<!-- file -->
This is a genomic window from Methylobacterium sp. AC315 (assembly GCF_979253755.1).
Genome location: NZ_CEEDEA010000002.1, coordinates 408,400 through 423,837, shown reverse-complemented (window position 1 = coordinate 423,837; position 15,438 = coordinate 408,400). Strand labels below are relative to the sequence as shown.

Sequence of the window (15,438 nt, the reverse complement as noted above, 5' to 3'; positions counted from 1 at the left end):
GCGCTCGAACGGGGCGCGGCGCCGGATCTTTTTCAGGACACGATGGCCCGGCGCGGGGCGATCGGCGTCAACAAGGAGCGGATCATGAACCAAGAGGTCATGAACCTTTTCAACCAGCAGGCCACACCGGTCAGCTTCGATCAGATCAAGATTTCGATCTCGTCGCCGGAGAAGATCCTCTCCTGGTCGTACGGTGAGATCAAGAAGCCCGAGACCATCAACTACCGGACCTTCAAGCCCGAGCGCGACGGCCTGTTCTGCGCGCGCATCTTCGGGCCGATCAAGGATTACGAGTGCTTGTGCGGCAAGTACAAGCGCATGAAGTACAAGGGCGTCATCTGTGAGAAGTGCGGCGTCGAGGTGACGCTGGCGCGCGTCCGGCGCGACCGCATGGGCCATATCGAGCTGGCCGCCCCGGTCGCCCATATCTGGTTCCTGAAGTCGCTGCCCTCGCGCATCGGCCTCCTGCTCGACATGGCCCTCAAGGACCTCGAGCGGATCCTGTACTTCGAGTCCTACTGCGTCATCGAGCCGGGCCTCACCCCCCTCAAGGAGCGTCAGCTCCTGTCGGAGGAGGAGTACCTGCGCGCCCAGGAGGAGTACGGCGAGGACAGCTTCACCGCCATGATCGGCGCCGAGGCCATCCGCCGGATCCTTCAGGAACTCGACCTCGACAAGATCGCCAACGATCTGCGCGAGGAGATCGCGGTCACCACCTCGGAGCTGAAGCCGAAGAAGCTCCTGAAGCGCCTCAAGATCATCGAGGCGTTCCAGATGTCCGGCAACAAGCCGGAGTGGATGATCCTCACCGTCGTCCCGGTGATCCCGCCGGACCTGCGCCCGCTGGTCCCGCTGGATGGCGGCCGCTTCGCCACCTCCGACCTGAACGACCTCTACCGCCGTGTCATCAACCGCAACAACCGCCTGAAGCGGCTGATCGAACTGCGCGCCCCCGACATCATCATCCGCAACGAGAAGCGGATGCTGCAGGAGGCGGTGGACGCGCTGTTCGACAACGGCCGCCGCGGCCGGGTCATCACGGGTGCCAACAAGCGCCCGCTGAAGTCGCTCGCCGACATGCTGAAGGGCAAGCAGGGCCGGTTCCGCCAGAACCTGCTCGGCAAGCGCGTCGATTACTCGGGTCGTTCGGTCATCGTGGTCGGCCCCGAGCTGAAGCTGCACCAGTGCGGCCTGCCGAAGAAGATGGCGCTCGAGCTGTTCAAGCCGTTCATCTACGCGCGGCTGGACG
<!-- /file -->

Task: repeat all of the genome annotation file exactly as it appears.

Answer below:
This is a genomic window from Methylobacterium sp. AC315 (assembly GCF_979253755.1).
Genome location: NZ_CEEDEA010000002.1, coordinates 408,400 through 423,837, shown reverse-complemented (window position 1 = coordinate 423,837; position 15,438 = coordinate 408,400). Strand labels below are relative to the sequence as shown.

Sequence of the window (15,438 nt, the reverse complement as noted above, 5' to 3'; positions counted from 1 at the left end):
GCGCTCGAACGGGGCGCGGCGCCGGATCTTTTTCAGGACACGATGGCCCGGCGCGGGGCGATCGGCGTCAACAAGGAGCGGATCATGAACCAAGAGGTCATGAACCTTTTCAACCAGCAGGCCACACCGGTCAGCTTCGATCAGATCAAGATTTCGATCTCGTCGCCGGAGAAGATCCTCTCCTGGTCGTACGGTGAGATCAAGAAGCCCGAGACCATCAACTACCGGACCTTCAAGCCCGAGCGCGACGGCCTGTTCTGCGCGCGCATCTTCGGGCCGATCAAGGATTACGAGTGCTTGTGCGGCAAGTACAAGCGCATGAAGTACAAGGGCGTCATCTGTGAGAAGTGCGGCGTCGAGGTGACGCTGGCGCGCGTCCGGCGCGACCGCATGGGCCATATCGAGCTGGCCGCCCCGGTCGCCCATATCTGGTTCCTGAAGTCGCTGCCCTCGCGCATCGGCCTCCTGCTCGACATGGCCCTCAAGGACCTCGAGCGGATCCTGTACTTCGAGTCCTACTGCGTCATCGAGCCGGGCCTCACCCCCCTCAAGGAGCGTCAGCTCCTGTCGGAGGAGGAGTACCTGCGCGCCCAGGAGGAGTACGGCGAGGACAGCTTCACCGCCATGATCGGCGCCGAGGCCATCCGCCGGATCCTTCAGGAACTCGACCTCGACAAGATCGCCAACGATCTGCGCGAGGAGATCGCGGTCACCACCTCGGAGCTGAAGCCGAAGAAGCTCCTGAAGCGCCTCAAGATCATCGAGGCGTTCCAGATGTCCGGCAACAAGCCGGAGTGGATGATCCTCACCGTCGTCCCGGTGATCCCGCCGGACCTGCGCCCGCTGGTCCCGCTGGATGGCGGCCGCTTCGCCACCTCCGACCTGAACGACCTCTACCGCCGTGTCATCAACCGCAACAACCGCCTGAAGCGGCTGATCGAACTGCGCGCCCCCGACATCATCATCCGCAACGAGAAGCGGATGCTGCAGGAGGCGGTGGACGCGCTGTTCGACAACGGCCGCCGCGGCCGGGTCATCACGGGTGCCAACAAGCGCCCGCTGAAGTCGCTCGCCGACATGCTGAAGGGCAAGCAGGGCCGGTTCCGCCAGAACCTGCTCGGCAAGCGCGTCGATTACTCGGGTCGTTCGGTCATCGTGGTCGGCCCCGAGCTGAAGCTGCACCAGTGCGGCCTGCCGAAGAAGATGGCGCTCGAGCTGTTCAAGCCGTTCATCTACGCGCGGCTGGACG